Health

Tooth Quiz

Test your knowledge of your horse's teeth.

From AQHA

How well do you know your horse's teeth? Journal photo

Horses have a unique dental structure. According to the American Association of Equine Practitioners, horses' teeth are divided into two major sections: the incisors, which are the teeth seen in the front of the horse's mouth, and the cheek teeth, made up of the premolars and molars.

The molars and premolars are lined up tightly against each other, creating the appearance of one chewing surface. This alignment of teeth is called the dental arcade.

The incisors are separated from the cheek teeth by a large space. Canine teeth can be found in the space between the incisors and premolars. The incisor teeth are responsible for the grasping and tearing of food, while the cheek teeth are used for grinding of feed.

The horse chews in a circular motion with the lower jaw sliding along the upper teeth. This circular motion maintains the occlusive surfaces of the teeth. This motion is reduced as the horse eats smaller feed particles. Horses eating grains and pelleted feeds may chew in almost an up-and-down fashion.

Make sure you are knowledgeable on your horse’s health. Don’t miss out, download the e-book Common Horse Health Issues today!  

Take this horse teeth quiz!

Scroll down for the answers.

  1. Canine teeth:

    a. Are more pointed than incisors or cheek teeth

    b. Are characteristic of mares

    c. Get in the way of the bit 

    d. Are what horses use to bite dogs

  2. Male horses:

    a. Have bigger teeth

    b. Wear their teeth out faster

    c. Almost always have four more teeth than females

    d. All of the above

  3. Like most human children, barring injury, the two front teeth will be the first "baby" teeth a horse loses.

    a. True

    b. False

  4. Wolf teeth:

    a. Are often removed to avoid interference with the bit

    b. Sometimes never come in

    c. Are the remnants of teeth that were well-developed in the eocene ancestors of the horse

    d. Are often shed about the same time as the milk tooth behind it, but might remain indefinitely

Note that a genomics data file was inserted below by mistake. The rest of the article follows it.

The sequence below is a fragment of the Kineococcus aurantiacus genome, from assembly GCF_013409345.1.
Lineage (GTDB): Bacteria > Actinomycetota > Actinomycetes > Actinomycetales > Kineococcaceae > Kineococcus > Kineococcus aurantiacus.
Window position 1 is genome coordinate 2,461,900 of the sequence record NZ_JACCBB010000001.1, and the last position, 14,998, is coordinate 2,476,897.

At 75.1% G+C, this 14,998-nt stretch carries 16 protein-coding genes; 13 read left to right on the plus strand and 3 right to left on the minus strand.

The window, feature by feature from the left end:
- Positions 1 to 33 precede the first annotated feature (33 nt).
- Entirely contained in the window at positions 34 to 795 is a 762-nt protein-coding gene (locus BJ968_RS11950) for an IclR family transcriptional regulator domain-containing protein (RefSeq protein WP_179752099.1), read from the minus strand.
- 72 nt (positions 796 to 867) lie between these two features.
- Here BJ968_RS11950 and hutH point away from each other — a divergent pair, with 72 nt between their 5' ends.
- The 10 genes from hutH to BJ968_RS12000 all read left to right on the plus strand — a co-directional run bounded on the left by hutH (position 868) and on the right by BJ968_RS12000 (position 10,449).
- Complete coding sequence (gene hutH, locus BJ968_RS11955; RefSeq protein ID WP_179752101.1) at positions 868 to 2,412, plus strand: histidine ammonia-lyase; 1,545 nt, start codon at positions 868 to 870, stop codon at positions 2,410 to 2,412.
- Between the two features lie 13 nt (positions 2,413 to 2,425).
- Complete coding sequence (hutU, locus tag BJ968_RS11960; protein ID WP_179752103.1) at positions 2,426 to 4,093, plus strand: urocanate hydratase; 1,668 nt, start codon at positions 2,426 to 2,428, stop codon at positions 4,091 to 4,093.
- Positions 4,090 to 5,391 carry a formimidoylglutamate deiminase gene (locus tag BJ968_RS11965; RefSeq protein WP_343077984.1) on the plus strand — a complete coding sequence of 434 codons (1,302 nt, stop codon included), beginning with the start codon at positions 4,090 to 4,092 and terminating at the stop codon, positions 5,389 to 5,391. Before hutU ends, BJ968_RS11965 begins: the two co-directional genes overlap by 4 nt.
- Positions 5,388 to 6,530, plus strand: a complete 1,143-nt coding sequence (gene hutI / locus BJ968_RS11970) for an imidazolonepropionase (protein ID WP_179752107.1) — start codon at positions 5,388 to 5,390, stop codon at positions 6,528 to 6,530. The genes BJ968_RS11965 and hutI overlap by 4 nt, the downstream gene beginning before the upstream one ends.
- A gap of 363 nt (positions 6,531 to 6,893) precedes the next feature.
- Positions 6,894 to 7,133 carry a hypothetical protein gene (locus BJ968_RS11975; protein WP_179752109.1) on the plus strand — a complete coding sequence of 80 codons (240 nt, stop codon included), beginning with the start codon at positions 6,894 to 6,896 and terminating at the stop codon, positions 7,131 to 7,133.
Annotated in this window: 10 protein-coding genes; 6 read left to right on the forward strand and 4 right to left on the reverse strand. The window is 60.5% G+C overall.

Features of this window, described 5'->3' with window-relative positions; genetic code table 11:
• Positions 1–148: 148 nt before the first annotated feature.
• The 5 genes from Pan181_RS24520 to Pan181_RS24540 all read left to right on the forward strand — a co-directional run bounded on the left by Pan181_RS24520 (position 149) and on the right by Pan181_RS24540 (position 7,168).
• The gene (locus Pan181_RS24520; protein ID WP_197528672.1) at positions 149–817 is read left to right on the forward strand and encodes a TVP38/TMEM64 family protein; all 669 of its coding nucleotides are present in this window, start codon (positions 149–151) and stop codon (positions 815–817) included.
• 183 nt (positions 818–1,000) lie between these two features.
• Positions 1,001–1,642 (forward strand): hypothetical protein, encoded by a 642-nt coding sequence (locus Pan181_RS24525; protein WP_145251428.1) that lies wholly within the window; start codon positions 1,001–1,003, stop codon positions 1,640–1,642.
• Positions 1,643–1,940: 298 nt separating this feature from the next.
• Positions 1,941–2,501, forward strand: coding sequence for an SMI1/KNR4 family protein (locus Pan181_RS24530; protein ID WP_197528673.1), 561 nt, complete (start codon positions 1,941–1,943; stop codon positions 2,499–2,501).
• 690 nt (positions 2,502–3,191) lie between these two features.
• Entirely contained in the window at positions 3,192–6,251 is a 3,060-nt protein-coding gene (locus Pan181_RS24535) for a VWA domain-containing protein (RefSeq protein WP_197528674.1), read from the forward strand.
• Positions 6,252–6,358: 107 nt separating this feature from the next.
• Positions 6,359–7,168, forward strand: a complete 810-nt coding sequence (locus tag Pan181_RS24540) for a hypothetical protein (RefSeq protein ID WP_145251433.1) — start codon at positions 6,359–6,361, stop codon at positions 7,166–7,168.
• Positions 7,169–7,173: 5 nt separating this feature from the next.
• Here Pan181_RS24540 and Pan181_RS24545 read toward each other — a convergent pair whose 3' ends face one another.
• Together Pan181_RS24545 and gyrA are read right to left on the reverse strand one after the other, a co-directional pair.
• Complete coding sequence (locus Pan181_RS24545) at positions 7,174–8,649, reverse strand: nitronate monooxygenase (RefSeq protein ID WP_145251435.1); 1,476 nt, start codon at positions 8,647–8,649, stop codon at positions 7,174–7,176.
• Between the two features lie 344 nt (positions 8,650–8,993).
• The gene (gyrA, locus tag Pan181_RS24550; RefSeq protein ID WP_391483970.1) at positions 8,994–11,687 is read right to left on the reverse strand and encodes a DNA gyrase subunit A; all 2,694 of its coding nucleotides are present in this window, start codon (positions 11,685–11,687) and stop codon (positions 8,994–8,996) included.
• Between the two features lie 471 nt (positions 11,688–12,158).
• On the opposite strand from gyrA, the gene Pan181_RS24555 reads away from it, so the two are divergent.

e. All of the above

  5. It's easier to estimate a horse's age from the upper teeth than the lower.

    a. True

    b. False

  1. "Galvayne's groove" is a:

    a. Name of a popular disco song

    b. David Letterman-like space between a horse's front teeth

    c. A line on the upper corner incisor that appears when a horse is nine or 10, and runs the length of the tooth by the time he's 20

  2. Looking at the profile, the angle between the upper and lower incisors become more acute with age.

    a. True

    b. False

  3. If a horse is parrot-mouthed or is a cribber, it is much more difficult to get an accurate estimate of its age by looking at its teeth.

    a. True

    b. False

  4. Wolf teeth erupt through the gum at:

    a. Five to six months

    b. 12 months

    c. 18 months

    d. 24 months

  5. No single feature or sign, such as Galvayne's groove or dental stars, should be considered as reliable; all features must be evaluated.

    a. True

    b. False

 

Teeth aren’t the only concern when it comes to a your horse’s health. Download the Common Horse Health Issues e-book today and stay updated on any horse health issues.  

Answers to the Tooth Quiz

1. a; 2. c; 3. a; 4. e; 5. b; 6. c; 7. a; 8. a; 9. a; 10. a.

To find a veterinarian to perform regular maintenance on your horse's teeth, call (800) GET-A-DVM.